Germany sees better prospects for Europe’s largest economy


FRANKFURT, Germany (UKTN) — The German government said Wednesday it expects economic growth to strengthen rather than decline this year as Europe’s largest economy manages its energy separation from Russia and provides support to consumers and businesses hit by higher energy costs.

The outlook improved to 0.2% growth from a 0.4% contraction expected in October as Germany feared it could run out of natural gas used to power factories, electricity this winter generate and heat homes. Warmer-than-normal weather helped, as did a battle to build additional supplies of liquefied natural gas, or LNG, which comes by ship rather than by pipeline from Russia.

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Russian state-owned exporter Gazprom has halted supplies of natural gas to Europe just a trickle after countries support Ukraine during the war. Germany, one of the countries most dependent on Russian natural gas to power its industry, had no LNG receiving terminals at the start of the year. It now has three floating terminals on the north coast, at a cost of billions of euros.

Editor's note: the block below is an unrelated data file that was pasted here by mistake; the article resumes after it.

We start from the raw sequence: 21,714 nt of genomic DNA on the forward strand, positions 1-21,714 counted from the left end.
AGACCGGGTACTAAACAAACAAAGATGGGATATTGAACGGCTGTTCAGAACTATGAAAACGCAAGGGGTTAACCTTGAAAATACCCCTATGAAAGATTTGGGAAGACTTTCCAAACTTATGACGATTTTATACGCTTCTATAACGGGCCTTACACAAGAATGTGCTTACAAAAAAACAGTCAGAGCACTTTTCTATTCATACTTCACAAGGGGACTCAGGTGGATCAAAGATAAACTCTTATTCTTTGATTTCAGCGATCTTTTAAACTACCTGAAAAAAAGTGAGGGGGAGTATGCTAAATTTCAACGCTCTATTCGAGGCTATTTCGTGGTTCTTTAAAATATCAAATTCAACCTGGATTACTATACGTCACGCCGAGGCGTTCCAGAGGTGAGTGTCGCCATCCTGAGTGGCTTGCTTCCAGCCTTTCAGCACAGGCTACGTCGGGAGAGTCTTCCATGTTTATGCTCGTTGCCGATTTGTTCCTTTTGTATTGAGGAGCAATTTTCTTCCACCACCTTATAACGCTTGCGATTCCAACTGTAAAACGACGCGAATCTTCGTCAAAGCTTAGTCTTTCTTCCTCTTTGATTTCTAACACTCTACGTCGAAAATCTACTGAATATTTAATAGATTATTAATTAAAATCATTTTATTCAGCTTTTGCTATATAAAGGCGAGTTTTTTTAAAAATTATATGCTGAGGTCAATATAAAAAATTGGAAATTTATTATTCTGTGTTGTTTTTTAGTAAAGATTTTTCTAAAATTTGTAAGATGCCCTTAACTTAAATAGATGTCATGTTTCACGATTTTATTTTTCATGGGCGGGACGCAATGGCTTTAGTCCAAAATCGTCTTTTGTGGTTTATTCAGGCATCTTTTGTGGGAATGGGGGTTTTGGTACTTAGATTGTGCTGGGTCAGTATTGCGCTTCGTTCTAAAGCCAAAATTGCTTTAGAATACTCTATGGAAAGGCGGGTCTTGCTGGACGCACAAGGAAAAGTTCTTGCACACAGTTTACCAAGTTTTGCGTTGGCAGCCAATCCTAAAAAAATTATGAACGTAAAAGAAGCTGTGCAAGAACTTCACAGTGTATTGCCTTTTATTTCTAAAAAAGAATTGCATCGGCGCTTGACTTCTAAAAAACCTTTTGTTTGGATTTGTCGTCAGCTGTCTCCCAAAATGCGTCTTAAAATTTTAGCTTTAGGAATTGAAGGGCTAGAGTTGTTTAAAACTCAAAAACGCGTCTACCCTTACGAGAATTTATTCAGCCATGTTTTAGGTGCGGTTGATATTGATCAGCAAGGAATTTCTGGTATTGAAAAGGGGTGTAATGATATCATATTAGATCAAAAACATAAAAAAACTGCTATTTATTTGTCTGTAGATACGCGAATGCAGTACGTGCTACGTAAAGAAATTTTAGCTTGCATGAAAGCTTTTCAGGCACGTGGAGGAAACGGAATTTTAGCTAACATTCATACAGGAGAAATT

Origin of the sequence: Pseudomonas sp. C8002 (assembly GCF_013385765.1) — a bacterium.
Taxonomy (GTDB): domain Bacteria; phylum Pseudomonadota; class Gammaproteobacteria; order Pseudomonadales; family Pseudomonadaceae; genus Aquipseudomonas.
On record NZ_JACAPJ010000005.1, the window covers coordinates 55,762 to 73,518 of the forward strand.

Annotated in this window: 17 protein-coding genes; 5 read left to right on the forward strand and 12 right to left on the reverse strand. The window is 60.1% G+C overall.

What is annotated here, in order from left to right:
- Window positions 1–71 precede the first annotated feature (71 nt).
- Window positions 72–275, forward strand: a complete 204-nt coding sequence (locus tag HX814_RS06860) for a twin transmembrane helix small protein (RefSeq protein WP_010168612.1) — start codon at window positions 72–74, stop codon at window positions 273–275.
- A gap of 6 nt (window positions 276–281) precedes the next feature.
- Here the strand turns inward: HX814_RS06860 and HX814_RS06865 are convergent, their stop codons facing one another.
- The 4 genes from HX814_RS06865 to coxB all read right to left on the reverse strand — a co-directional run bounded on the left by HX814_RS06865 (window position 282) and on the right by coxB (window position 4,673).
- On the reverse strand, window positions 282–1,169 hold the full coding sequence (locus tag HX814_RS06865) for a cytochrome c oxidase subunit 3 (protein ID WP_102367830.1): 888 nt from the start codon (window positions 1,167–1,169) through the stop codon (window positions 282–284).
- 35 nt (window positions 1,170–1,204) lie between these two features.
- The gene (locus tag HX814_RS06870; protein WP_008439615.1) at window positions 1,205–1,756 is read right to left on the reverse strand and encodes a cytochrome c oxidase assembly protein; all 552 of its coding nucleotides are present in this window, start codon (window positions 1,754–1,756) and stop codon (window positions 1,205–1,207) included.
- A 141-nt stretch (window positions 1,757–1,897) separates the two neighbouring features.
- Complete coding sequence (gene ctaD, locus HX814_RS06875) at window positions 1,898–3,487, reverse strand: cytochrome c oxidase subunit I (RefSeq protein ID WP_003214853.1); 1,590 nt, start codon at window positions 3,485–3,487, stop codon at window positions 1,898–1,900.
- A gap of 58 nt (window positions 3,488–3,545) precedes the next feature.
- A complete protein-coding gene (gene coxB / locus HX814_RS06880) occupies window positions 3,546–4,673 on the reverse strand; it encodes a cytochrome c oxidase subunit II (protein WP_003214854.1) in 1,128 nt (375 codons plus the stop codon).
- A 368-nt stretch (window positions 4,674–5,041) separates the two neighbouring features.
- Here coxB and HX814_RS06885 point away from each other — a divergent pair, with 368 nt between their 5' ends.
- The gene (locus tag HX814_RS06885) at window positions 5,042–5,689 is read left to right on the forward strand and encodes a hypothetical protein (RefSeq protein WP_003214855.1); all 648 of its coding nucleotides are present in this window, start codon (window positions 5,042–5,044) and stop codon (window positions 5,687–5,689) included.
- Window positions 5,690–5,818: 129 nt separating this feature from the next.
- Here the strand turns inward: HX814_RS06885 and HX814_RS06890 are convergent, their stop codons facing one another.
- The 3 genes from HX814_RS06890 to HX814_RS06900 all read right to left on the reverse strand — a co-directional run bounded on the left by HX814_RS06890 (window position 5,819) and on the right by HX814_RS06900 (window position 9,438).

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“Today, early 2023, we can say: we have made the crisis manageable,” Vice Chancellor and Minister of Economic Affairs Robert Habeck said in a statement accompanying the report. “The high prices were and are a burden for private households, but we have been able to absorb the price pressure.”

Germany has introduced price caps for electricity and natural gas as part of an additional €200 billion in government spending, allowing people to buy 80% of their heat or electricity at fixed prices.

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As the outlook for Europe’s largest economy looks less bleak, more economists say the 20 countries using the euro can avoid a superficial technical recession, defined as two consecutive quarters of falling output.

But high inflation is a significant drag on growth, as higher food and utility prices erode consumer purchasing power.


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